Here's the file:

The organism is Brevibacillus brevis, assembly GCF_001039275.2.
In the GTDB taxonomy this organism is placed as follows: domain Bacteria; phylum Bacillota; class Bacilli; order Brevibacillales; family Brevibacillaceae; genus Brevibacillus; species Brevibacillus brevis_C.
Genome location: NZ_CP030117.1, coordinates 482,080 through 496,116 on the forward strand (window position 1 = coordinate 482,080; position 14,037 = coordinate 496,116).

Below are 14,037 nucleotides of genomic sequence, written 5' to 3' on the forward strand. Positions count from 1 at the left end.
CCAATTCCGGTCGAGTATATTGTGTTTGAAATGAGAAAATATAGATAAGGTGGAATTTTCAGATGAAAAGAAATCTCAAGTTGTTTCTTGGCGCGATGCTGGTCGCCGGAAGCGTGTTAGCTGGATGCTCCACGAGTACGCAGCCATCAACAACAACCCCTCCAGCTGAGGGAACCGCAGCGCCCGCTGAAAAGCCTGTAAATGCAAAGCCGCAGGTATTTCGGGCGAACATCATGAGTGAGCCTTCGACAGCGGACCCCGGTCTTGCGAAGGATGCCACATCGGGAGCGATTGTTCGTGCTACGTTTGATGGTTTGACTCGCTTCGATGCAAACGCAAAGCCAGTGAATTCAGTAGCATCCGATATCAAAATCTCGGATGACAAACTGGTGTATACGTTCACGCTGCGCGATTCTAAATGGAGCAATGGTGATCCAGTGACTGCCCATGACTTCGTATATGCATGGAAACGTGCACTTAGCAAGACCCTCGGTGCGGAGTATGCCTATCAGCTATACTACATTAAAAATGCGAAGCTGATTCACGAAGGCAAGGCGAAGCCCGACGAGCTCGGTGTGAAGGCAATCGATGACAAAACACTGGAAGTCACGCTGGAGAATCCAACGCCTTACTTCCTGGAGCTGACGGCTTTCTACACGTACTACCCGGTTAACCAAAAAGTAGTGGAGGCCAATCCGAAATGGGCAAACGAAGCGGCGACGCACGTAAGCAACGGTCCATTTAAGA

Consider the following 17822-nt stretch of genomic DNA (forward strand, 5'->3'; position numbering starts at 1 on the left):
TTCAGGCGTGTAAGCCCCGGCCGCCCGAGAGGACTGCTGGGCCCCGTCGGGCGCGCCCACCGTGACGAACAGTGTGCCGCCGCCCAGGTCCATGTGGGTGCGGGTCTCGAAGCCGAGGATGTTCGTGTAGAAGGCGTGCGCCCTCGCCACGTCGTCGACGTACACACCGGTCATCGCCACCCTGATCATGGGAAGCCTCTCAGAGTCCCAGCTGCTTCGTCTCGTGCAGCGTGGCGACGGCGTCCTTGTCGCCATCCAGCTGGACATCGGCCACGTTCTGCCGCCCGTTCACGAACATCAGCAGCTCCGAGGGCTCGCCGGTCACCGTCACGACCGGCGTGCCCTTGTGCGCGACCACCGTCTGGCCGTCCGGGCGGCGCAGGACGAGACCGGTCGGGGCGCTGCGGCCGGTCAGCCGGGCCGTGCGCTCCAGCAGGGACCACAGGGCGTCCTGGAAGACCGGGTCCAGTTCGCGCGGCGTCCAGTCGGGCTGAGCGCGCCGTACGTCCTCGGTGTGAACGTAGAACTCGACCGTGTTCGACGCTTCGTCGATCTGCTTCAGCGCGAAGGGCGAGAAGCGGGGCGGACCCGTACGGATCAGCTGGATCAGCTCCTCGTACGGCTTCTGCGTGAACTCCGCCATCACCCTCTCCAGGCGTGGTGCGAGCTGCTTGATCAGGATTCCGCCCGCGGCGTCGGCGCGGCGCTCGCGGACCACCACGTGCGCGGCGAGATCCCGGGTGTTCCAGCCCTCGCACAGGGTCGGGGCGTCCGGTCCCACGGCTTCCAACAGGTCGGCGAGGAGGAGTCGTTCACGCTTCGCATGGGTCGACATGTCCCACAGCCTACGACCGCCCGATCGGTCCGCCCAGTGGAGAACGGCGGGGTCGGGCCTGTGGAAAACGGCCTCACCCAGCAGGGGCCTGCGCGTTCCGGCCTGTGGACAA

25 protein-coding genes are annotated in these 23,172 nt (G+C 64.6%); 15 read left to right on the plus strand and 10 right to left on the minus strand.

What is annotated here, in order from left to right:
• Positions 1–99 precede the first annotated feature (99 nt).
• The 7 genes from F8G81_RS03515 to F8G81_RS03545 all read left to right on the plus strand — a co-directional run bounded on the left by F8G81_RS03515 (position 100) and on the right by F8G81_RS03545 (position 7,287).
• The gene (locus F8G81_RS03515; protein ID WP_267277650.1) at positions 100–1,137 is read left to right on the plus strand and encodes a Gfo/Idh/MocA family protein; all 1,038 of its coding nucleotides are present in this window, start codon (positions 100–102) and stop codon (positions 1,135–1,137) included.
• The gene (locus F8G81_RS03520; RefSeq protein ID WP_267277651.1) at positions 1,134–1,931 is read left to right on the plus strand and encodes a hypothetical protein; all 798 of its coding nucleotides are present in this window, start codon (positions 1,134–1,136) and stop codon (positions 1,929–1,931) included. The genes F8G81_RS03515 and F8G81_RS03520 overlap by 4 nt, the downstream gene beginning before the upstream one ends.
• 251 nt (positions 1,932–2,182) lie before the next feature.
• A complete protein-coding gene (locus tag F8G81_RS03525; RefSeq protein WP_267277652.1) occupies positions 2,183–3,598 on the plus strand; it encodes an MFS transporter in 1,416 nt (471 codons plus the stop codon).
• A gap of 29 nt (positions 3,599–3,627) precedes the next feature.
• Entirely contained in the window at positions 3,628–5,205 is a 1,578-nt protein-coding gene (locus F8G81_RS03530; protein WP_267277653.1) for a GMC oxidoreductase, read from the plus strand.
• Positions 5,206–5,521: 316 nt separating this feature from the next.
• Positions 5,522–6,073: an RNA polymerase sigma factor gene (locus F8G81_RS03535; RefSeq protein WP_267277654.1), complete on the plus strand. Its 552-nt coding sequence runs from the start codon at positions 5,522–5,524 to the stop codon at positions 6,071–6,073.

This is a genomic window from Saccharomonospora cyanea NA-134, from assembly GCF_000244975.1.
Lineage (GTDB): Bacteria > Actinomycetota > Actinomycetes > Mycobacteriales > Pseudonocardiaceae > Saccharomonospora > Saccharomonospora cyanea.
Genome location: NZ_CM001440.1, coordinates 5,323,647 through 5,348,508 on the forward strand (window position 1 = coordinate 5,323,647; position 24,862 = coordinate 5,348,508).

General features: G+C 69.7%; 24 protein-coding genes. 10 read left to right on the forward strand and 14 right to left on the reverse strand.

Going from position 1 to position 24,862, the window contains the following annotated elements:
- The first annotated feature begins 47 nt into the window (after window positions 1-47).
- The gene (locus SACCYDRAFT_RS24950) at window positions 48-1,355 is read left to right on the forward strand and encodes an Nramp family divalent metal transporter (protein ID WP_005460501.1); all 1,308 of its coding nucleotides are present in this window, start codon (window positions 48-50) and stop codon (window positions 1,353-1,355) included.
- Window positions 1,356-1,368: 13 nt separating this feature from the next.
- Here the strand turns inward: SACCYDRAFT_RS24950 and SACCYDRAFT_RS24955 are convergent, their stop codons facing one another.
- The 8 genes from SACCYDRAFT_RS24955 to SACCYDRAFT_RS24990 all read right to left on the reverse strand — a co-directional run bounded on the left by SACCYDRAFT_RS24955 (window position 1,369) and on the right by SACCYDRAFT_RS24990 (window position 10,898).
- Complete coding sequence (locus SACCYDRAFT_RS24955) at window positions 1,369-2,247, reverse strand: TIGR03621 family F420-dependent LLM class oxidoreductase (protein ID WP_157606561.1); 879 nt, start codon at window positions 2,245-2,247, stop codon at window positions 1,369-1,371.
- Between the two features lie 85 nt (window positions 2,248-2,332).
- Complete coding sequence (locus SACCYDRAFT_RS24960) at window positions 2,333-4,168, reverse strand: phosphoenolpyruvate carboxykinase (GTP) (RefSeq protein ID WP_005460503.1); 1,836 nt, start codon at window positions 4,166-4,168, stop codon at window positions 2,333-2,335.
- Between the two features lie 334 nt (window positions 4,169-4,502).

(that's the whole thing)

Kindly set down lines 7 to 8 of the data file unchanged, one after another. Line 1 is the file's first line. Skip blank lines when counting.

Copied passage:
TTCAGGCGTGTAAGCCCCGGCCGCCCGAGAGGACTGCTGGGCCCCGTCGGGCGCGCCCACCGTGACGAACAGTGTGCCGCCGCCCAGGTCCATGTGGGTGCGGGTCTCGAAGCCGAGGATGTTCGTGTAGAAGGCGTGCGCCCTCGCCACGTCGTCGACGTACACACCGGTCATCGCCACCCTGATCATGGGAAGCCTCTCAGAGTCCCAGCTGCTTCGTCTCGTGCAGCGTGGCGACGGCGTCCTTGTCGCCATCCAGCTGGACATCGGCCACGTTCTGCCGCCCGTTCACGAACATCAGCAGCTCCGAGGGCTCGCCGGTCACCGTCACGACCGGCGTGCCCTTGTGCGCGACCACCGTCTGGCCGTCCGGGCGGCGCAGGACGAGACCGGTCGGGGCGCTGCGGCCGGTCAGCCGGGCCGTGCGCTCCAGCAGGGACCACAGGGCGTCCTGGAAGACCGGGTCCAGTTCGCGCGGCGTCCAGTCGGGCTGAGCGCGCCGTACGTCCTCGGTGTGAACGTAGAACTCGACCGTGTTCGACGCTTCGTCGATCTGCTTCAGCGCGAAGGGCGAGAAGCGGGGCGGACCCGTACGGATCAGCTGGATCAGCTCCTCGTACGGCTTCTGCGTGAACTCCGCCATCACCCTCTCCAGGCGTGGTGCGAGCTGCTTGATCAGGATTCCGCCCGCGGCGTCGGCGCGGCGCTCGCGGACCACCACGTGCGCGGCGAGATCCCGGGTGTTCCAGCCCTCGCACAGGGTCGGGGCGTCCGGTCCCACGGCTTCCAACAGGTCGGCGAGGAGGAGTCGTTCACGCTTCGCATGGGTCGACATGTCCCACAGCCTACGACCGCCCGATCGGTCCGCCCAGTGGAGAACGGCGGGGTCGGGCCTGTGGAAAACGGCCTCACCCAGCAGGGGCCTGCGCGTTCCGGCCTGTGGACAA

25 protein-coding genes are annotated in these 23,172 nt (G+C 64.6%); 15 read left to right on the plus strand and 10 right to left on the minus strand.